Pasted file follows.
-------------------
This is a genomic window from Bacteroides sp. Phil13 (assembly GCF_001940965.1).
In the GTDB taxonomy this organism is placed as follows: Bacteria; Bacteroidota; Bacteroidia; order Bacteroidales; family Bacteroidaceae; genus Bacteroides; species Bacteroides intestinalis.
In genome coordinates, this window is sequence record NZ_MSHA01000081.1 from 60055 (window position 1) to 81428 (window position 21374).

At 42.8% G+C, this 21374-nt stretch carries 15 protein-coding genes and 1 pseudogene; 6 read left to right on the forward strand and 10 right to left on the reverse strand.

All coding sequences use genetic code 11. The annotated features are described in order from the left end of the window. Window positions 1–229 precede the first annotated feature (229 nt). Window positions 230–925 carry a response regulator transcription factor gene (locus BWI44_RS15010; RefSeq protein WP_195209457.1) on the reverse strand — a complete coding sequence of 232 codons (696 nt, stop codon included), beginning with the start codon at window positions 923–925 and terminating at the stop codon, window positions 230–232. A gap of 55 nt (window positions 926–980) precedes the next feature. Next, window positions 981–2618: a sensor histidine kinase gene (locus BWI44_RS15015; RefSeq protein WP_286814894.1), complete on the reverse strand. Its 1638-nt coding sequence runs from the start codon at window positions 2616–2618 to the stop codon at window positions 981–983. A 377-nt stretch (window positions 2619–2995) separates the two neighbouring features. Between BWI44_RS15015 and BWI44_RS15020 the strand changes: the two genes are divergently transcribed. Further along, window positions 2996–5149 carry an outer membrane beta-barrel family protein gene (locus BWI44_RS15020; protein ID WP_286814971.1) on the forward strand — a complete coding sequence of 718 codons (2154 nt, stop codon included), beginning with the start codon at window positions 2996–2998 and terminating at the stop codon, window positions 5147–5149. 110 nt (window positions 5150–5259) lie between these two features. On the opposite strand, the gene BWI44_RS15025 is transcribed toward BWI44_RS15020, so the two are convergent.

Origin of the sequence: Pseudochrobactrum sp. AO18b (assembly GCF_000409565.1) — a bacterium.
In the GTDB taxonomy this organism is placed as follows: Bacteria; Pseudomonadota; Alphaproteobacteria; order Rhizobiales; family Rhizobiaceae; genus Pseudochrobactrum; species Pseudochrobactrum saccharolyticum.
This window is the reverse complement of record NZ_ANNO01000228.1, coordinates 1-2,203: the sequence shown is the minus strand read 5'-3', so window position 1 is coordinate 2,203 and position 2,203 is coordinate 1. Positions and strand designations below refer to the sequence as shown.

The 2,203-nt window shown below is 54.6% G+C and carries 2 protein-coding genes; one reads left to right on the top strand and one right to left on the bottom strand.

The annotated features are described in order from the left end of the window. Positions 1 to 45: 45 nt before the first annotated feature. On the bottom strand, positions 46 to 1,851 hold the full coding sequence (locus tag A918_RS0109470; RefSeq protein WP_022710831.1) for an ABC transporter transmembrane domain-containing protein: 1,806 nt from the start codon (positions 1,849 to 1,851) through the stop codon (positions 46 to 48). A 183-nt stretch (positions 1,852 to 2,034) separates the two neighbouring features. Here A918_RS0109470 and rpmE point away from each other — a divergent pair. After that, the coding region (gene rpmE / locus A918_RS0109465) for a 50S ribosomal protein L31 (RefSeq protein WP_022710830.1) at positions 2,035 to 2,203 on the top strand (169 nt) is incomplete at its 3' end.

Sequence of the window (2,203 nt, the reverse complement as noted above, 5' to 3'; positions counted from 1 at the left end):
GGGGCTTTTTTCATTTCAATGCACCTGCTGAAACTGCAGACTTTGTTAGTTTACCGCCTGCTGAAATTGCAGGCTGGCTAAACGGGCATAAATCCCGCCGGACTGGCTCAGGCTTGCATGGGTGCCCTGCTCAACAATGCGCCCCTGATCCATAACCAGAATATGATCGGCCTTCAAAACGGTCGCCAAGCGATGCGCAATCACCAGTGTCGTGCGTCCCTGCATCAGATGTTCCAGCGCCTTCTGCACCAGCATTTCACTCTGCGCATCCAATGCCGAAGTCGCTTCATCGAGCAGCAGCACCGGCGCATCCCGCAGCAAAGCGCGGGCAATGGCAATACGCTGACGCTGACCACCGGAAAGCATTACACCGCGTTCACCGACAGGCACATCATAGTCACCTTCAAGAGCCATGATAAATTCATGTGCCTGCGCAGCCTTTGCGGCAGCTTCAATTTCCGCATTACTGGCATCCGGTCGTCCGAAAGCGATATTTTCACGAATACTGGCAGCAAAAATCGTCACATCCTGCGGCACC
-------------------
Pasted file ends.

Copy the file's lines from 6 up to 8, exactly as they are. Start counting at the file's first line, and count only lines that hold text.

Origin of the sequence: Pseudochrobactrum sp. AO18b (assembly GCF_000409565.1) — a bacterium.
In the GTDB taxonomy this organism is placed as follows: Bacteria; Pseudomonadota; Alphaproteobacteria; order Rhizobiales; family Rhizobiaceae; genus Pseudochrobactrum; species Pseudochrobactrum saccharolyticum.
This window is the reverse complement of record NZ_ANNO01000228.1, coordinates 1-2,203: the sequence shown is the minus strand read 5'-3', so window position 1 is coordinate 2,203 and position 2,203 is coordinate 1. Positions and strand designations below refer to the sequence as shown.